With all of the fully documented, horrific terrorism engulfing the Middle East, we were fascinated by a rather long news piece, headlined “Teenager Cites Ordeal as Captive of Israelis,” prominently featured on Monday in The New York Times.
The story concerned the unverified claims of a 17-year-old Palestinian boy who alleged he was mistreated by the IDF. Ahmed Jamal Abu Raida said he was forced to sleep blindfolded and handcuffed and to search and dig for tunnels in his village near Gaza’s eastern border. Ahmed, reported the Times, “said the soldiers assumed he was connected to Hamas, insulted him and Allah, and threatened to sic a dog on him.”
However, as the Times acknowledged, “His assertions…could not be independently corroborated,” which raises the question as to why, in that case, so much space was devoted to them – particularly since the Times also reported that Ahmed’s father “held a senior position” in the Hamas-controlled government and that “the family forgot to take photographs documenting any abuse in its happiness over the youth’s return, and disposed of the clothing he was given [by Israel] upon his release.”
According to the Times, “The Israeli military confirmed that troops had suspected Ahmed of being a militant and detained him during their ground operation in Gaza, noting his father’s affiliation with Hamas.”
Putting aside the palpable reasonableness of the IDF’s assumption (to say nothing of how well the Israeli action comes off when contrasted with Hamas’s summary executions of Palestinians suspected of collaborating with Israel), we were struck by the snarky wording employed by the Times reporters in describing the IDF’s reaction to their inquiries: “A military spokesman promised several times to provide more details, but ultimately did not deal with the substance of the allegations, saying they had ‘been referred to the appropriate authorities for examination.’ ”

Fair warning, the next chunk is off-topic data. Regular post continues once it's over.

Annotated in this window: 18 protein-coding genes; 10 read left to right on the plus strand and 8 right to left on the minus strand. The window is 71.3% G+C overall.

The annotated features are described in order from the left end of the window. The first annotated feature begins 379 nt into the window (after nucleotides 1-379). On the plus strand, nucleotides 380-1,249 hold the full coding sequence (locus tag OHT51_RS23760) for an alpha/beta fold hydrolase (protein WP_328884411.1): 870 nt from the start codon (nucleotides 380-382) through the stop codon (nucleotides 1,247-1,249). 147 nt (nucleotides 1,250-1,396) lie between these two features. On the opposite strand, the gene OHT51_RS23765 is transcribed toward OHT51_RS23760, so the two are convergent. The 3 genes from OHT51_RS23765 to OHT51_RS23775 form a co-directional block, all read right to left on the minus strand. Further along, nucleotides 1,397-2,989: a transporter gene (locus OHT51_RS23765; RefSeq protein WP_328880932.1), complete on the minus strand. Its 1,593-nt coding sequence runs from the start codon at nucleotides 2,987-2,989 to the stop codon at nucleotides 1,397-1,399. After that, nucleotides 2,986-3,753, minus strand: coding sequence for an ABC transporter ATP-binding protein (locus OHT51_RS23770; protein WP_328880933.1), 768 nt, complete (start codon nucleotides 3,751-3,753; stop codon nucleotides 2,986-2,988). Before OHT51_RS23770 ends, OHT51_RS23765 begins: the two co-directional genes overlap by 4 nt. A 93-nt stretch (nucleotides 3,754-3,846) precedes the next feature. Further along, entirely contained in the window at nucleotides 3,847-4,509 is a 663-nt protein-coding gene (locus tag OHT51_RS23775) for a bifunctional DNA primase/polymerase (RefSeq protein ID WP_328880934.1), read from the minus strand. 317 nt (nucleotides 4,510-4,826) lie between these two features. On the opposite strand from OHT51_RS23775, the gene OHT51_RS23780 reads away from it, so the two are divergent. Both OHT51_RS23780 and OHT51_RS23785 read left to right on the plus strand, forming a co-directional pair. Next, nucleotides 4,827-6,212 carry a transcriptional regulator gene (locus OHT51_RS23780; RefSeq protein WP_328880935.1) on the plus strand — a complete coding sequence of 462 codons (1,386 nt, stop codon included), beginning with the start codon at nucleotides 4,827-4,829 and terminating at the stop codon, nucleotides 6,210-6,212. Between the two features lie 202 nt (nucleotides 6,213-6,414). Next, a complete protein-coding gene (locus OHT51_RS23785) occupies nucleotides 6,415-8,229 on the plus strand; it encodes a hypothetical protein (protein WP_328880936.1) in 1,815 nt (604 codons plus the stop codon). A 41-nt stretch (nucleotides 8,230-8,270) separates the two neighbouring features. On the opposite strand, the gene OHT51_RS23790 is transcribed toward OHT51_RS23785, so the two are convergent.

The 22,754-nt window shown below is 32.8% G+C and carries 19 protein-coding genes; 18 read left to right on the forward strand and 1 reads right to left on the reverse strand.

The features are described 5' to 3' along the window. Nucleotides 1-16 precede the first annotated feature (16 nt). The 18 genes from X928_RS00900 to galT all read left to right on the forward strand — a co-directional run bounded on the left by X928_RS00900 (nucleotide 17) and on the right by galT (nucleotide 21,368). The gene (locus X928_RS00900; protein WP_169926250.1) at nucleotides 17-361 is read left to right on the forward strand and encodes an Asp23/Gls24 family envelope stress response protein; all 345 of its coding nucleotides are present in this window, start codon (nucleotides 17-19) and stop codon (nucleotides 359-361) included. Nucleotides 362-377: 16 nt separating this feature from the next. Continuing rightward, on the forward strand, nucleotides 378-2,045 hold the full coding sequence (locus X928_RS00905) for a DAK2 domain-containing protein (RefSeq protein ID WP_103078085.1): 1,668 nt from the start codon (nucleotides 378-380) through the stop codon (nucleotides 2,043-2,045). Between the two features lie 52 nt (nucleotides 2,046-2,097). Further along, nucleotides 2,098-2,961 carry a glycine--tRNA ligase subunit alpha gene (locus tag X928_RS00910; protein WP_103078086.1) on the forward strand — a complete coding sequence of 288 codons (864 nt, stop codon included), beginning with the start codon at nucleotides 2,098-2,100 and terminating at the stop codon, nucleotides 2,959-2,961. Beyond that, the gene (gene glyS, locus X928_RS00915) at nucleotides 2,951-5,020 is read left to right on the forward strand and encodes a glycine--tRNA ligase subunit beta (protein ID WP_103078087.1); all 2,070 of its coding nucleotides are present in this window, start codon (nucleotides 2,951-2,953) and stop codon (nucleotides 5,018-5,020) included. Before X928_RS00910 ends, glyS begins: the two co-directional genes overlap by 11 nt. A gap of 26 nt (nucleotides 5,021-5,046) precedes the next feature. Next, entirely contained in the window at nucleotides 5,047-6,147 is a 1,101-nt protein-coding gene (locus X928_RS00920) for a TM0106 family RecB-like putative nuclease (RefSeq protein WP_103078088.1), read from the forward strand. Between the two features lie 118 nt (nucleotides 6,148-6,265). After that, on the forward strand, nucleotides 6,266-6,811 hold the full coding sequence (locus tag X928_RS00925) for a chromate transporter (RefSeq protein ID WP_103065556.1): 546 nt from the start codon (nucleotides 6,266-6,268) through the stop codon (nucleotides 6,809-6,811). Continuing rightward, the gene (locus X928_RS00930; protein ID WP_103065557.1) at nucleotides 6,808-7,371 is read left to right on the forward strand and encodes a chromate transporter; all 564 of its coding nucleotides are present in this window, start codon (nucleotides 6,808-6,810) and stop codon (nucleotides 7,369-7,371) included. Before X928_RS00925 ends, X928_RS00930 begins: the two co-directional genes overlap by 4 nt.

One wonders how the IDF could be expected to so quickly determine the facts. There is, of course, the possibility that rogue troops violated IDF rules of engagement regarding the treatment of detainees. The Times itself noted the existence of those rules. Surely, ferreting such things out is always a complicated matter – unless, of course, the IDF were to adopt Hamas’s methods of interrogation.
At this point it should come as no surprise that the co-writer of the article, together with Fares Akram, was the Times’s Jerusalem bureau chief, Jodi Rudoren, whose dispatches from Israel are characterized by a skepticism about Israel’s side of the story that often borders on outright hostility.
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